It was a tense situation in mob land between the Lucchese’s. As the feud escalated the mobsters focused more on killing their comrades then their business operations. Law enforcement was getting a lot of info on the crews at this time as their interests were focused more on each other instead of on staying out of law enforcement’s way. The hit teams were running rampant. Dropping bodies and causing problems, even if they weren’t whacking Jersey as ordered. 

“Tumac actually made a statement about that, he said, ‘What kind of army kills its own soldiers.’” Buccino tells Real Crime. “So it became very violent in the New York end and they were demanding that the New Jersey faction declare all the businesses that they had some influence on and New Jersey didn’t want to do that, didn’t want to give that up. And so it came upon a time, I don’t remember exactly the date, but Tumac’s crew were called into New York. They were supposed to meet at a meeting with the New York faction to solve the problem.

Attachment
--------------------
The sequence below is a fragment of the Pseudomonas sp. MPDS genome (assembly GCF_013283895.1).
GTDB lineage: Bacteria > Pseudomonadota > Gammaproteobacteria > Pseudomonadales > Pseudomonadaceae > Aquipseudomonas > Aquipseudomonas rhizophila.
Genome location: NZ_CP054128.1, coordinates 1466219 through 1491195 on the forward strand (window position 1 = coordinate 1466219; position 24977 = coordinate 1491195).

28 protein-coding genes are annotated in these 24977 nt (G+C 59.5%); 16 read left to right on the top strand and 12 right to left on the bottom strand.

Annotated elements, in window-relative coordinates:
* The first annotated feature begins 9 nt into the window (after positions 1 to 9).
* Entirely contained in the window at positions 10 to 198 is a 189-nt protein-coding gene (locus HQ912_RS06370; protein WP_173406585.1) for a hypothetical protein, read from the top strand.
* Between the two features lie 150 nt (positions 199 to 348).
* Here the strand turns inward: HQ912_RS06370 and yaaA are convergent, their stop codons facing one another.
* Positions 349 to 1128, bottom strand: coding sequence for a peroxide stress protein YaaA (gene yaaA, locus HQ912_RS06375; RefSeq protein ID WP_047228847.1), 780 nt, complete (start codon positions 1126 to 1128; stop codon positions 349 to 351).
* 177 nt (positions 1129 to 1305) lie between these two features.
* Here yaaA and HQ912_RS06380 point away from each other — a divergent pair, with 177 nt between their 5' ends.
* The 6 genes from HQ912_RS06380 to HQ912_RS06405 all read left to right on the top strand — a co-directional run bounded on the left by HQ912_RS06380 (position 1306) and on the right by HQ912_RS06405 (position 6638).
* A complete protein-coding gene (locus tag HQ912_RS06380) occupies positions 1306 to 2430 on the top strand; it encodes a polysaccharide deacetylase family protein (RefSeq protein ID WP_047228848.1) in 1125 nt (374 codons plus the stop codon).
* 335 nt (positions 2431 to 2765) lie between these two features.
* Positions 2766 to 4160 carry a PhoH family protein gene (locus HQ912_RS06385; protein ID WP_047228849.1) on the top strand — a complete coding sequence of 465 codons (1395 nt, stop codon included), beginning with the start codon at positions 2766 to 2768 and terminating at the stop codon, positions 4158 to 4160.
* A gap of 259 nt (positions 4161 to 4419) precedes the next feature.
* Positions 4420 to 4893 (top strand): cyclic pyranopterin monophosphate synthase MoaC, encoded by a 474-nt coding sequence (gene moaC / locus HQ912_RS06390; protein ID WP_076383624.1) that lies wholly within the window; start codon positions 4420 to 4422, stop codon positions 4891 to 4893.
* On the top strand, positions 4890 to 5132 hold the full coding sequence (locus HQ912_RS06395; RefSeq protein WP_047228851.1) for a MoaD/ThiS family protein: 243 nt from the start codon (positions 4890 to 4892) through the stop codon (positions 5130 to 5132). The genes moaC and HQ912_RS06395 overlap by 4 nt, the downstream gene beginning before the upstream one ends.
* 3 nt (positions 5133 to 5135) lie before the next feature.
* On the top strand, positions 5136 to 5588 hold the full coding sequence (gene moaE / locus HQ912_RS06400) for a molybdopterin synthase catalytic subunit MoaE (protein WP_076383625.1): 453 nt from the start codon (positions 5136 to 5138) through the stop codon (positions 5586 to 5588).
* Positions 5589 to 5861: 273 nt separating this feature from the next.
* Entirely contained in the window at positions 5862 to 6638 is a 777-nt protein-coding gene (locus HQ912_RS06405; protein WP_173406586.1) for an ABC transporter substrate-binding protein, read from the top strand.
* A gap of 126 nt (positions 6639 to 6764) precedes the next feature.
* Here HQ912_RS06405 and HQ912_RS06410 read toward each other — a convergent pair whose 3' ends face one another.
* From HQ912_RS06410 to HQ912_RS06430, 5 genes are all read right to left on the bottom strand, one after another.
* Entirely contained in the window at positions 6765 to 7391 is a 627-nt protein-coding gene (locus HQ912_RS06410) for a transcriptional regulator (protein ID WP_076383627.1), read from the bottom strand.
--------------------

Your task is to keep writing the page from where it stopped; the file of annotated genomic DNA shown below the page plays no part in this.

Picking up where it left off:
“When they went over to New York and they met at a location they were supposed to meet at they said as soon as they saw the car pull up, it was an old car and they realized then that they were going to get whacked, so they just left. They turned around and went back into New Jersey. They didn’t go to New York no more. That was it and that was really the break between the factions.

‘When they came back to New Jersey they armed – from the vending machines that they had control over they got the money to buy all kinds of weapons in preparation to fight the New York faction. It didn’t cop out; nobody got arrested, nobody cooperated, that’s the best of my recollection of it.”

The war was on. The Jersey crew was arming for war. Anybody in their right mind would if dealing with Gaspipe and Amuso. They were capable of anything. Not only were they power mad and brutally violent, they were legitimately crazy. Ready to kill off their whole family if necessary. Heavy is the head that wears the crown.